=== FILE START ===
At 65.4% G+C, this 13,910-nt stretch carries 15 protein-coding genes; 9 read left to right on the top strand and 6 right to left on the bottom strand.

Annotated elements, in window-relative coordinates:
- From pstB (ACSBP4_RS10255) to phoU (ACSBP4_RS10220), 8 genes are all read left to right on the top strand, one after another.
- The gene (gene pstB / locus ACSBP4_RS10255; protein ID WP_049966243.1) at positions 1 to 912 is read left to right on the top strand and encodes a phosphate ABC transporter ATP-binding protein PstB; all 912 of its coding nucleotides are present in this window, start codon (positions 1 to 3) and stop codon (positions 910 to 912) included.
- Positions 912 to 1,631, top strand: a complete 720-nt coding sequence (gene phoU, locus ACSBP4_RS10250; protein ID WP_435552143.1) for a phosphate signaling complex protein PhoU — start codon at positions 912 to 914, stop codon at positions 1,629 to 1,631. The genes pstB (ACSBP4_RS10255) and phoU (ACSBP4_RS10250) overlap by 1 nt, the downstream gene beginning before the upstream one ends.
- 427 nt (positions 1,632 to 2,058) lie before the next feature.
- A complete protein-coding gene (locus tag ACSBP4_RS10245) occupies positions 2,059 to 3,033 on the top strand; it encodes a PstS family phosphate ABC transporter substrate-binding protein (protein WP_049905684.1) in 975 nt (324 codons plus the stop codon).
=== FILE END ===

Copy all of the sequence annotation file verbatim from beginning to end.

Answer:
At 65.4% G+C, this 13,910-nt stretch carries 15 protein-coding genes; 9 read left to right on the top strand and 6 right to left on the bottom strand.

Annotated elements, in window-relative coordinates:
- From pstB (ACSBP4_RS10255) to phoU (ACSBP4_RS10220), 8 genes are all read left to right on the top strand, one after another.
- The gene (gene pstB / locus ACSBP4_RS10255; protein ID WP_049966243.1) at positions 1 to 912 is read left to right on the top strand and encodes a phosphate ABC transporter ATP-binding protein PstB; all 912 of its coding nucleotides are present in this window, start codon (positions 1 to 3) and stop codon (positions 910 to 912) included.
- Positions 912 to 1,631, top strand: a complete 720-nt coding sequence (gene phoU, locus ACSBP4_RS10250; protein ID WP_435552143.1) for a phosphate signaling complex protein PhoU — start codon at positions 912 to 914, stop codon at positions 1,629 to 1,631. The genes pstB (ACSBP4_RS10255) and phoU (ACSBP4_RS10250) overlap by 1 nt, the downstream gene beginning before the upstream one ends.
- 427 nt (positions 1,632 to 2,058) lie before the next feature.
- A complete protein-coding gene (locus tag ACSBP4_RS10245) occupies positions 2,059 to 3,033 on the top strand; it encodes a PstS family phosphate ABC transporter substrate-binding protein (protein WP_049905684.1) in 975 nt (324 codons plus the stop codon).